If you haven’t thought about your taxes this year, this is your sign to start. While taxes on traditional assets can be confusing enough, you might have additional questions about cryptocurrency. So, how does cryptocurrency affect taxes and what do you need to know before you file this year? On a basic level, it’s essential to know that the IRS treats cryptocurrency as property; whenever you sell or exchange cryptocurrency, these are all considered to be a taxable event.
Our experts at Founder’s CPA are here to guide you through this process and briefly touch on both the positive and negative impact that crypto transactions can have on your taxes.
Unique Strategies That Provide Benefits
Before you panic, know that there are strategies that you can implement to use your crypto transactions to your benefit. One example of this is tax-loss harvesting, a strategy that you can use to lower the capital gains tax liability that you owe. To utilize this strategy, you’ll need to sell an investment at a capital loss to offset the capital gains that you’ve incurred from other assets that produced a profit. Keep in mind that tax-loss harvesting can only be used to offset $3,000 of ordinary income, or up to $1,500 if you’re married and filing separately.
Tax-loss harvesting avoids the wash sale rule, when a holder sells crypto at a loss to receive tax benefits and immediately rebuys the same or a similar cryptocurrency or security. Wash sales are allowed for cryptocurrencies unlike traditional securities such as stocks.
The IRS hasn’t issued any rules regarding crypto staking taxes, however. Mined crypto is seen as an asset that’s subject to income tax based on the fair market value of the coin when you receive it in USD.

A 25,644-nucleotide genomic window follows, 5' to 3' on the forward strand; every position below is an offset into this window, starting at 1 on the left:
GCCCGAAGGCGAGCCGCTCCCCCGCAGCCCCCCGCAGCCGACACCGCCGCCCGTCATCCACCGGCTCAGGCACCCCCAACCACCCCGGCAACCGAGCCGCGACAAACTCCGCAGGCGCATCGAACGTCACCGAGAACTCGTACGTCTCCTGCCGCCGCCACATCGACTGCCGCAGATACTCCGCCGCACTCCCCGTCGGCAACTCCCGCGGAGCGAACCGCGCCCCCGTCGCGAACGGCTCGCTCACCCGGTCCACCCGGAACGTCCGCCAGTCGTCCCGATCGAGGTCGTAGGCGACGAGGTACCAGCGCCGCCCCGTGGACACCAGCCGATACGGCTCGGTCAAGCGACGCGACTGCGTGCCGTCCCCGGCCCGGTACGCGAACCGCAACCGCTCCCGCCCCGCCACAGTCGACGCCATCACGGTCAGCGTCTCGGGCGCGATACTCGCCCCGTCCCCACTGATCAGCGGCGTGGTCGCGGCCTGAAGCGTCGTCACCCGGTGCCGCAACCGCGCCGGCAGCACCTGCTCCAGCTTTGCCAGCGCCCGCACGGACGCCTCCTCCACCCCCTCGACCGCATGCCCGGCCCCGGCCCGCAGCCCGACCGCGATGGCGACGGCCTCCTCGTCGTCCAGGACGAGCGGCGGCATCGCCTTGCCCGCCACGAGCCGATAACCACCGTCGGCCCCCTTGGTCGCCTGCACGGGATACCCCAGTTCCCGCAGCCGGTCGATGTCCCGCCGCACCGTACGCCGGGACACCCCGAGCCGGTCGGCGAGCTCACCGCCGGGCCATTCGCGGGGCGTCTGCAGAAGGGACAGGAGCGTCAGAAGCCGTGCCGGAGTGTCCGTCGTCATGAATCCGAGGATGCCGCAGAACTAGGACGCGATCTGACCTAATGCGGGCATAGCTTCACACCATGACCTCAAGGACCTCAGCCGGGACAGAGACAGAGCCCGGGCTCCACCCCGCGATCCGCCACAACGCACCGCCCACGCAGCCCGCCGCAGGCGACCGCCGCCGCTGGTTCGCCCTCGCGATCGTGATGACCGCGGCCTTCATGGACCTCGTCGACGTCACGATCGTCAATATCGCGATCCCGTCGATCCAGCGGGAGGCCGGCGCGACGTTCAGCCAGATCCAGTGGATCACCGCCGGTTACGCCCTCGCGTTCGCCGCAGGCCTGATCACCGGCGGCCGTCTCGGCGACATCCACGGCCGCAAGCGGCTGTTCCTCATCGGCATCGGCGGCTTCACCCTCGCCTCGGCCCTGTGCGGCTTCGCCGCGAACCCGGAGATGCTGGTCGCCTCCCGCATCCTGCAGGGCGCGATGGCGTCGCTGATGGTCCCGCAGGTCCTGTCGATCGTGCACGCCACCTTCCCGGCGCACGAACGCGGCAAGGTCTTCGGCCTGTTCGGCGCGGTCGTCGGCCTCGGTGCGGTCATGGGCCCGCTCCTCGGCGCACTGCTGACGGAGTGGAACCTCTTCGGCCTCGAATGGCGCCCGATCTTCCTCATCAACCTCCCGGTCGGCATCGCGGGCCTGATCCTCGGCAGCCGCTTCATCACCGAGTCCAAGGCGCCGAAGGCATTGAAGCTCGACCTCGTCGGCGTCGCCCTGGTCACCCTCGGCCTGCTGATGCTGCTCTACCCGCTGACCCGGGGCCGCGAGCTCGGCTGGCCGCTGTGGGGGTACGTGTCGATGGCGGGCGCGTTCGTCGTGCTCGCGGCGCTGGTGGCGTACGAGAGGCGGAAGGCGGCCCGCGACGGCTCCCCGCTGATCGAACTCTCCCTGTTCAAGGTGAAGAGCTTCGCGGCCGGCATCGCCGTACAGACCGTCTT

Potential Pitfalls of Cryptocurrency Transactions on Your Taxes
Of course, there are downsides that you should consider regarding how cryptocurrency can negatively impact your taxes. In the case that you haven’t outlined enough transaction details, for example, if you have thousands of buys and sells within the year, it will be difficult to track the original cost basis for each transaction. Without having an accurate cost basis, you won’t be able to accurately file your crypto taxes as you won’t know the short-term capital gains versus the long-term capital gains.
In the same vein, all of your transactions must also be properly classified in order to accurately file your taxes. For example, any cryptocurrency that you’ve earned through credit card rewards will be classified differently from crypto that you earned through mining. Not closely tracking this information can make it difficult to determine how does cryptocurrency affect taxes.
See How Founder’s CPA Can Help
It’s not too late to reach out to our team for guidance on your cryptocurrency taxes. We have seasoned CPAs who can assist you with your filings and ensure they are accurate. Contact us today to request a free consultation from our team!